Graduation Year

2008

Document Type

Dissertation

Degree

Ph.D.

Degree Granting Department

Secondary Education

Major Professor

Ann E. Barron, Ed.D.

Keywords

Multimedia learning, Representational images, Cued-recall, Content recognition, Learner satisfaction

Abstract

The purpose of this study was to investigate the effect of time-compressed narration and representational adjunct images on undergraduate college students' 1) ability to recall and recognize information in a multimedia learning environment, and 2) overall satisfaction with this type of learning environment. The goals of this research were to shed light on time-compression technology incorporated into multimedia learning environments, help fill the existing gap in the research literature by merging two disjoint bodies of research, and aid instructors and instructional designers to better understand time-compression technology while creating rigorous multimedia materials. This research was guided by the underlying principles of multimedia learning. The experiment was a 4 Audio Speeds (1.0 = normal vs. 1.5 = moderate vs. 2.0 = fast vs. 2.5 = fastest rate) x Adjunct Image (Image Present vs. Image Absent) factorial design.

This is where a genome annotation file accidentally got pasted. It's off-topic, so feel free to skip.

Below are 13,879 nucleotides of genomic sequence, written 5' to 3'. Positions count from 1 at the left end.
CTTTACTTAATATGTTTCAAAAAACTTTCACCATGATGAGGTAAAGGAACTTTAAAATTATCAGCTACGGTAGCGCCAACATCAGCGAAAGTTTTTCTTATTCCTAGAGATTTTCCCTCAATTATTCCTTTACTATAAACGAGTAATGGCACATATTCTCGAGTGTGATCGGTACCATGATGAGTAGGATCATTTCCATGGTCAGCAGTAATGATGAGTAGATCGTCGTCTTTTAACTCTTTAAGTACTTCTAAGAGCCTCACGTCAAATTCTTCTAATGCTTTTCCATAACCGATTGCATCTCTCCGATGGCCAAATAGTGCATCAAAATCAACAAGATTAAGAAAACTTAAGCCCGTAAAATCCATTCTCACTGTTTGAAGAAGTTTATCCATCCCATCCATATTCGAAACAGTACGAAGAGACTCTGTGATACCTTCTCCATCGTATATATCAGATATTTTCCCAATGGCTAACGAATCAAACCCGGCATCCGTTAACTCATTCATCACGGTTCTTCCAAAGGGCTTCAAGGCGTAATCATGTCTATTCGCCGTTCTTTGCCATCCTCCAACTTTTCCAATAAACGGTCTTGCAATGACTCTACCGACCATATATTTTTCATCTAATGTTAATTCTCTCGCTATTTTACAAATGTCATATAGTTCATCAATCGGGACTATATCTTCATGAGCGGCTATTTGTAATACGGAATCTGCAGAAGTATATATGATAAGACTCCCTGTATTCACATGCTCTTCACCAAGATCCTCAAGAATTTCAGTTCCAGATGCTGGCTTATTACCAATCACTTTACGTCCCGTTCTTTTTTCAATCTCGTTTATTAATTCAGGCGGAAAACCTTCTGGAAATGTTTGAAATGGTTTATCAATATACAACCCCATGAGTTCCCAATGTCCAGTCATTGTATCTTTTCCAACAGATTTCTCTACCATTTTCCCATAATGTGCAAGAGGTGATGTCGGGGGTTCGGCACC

Audio speed and adjunct image both served as between subject conditions. Cued-recall, content recognition and learner satisfaction served as the dependent measures. Multimedia interventions were developed to execute this design. A total of 305 research participants were recruited from a public, southeastern university in the United States in this study. Fifty-five percent of the participants were male and 92% indicated that English was their primary language. Forty-nine percent of the participants were junior classification, 4% were freshman, 19% were sophomore, 26% were seniors, with the remaining indicating other. The median age of the participants was 22, and ranges in age from 18 to 53 years old. Data were analyzed using a series of factorial Analysis of Variance (ANOVA) procedures.

Results showed statistically significant differences at 2.5 times the normal audio speed, in which performance on cued-recall and content recognition tasks was significantly lower than other audio speeds. Furthermore, representational adjunct images had a significant positive effect on cued-recall, but not content recognition. Participants in the normal audio speed and picture present groups were significantly more satisfied than other treatments. Recommendations for future research are provided as well as advice for instructors, instructional designers and learners interested in time-compression technology.

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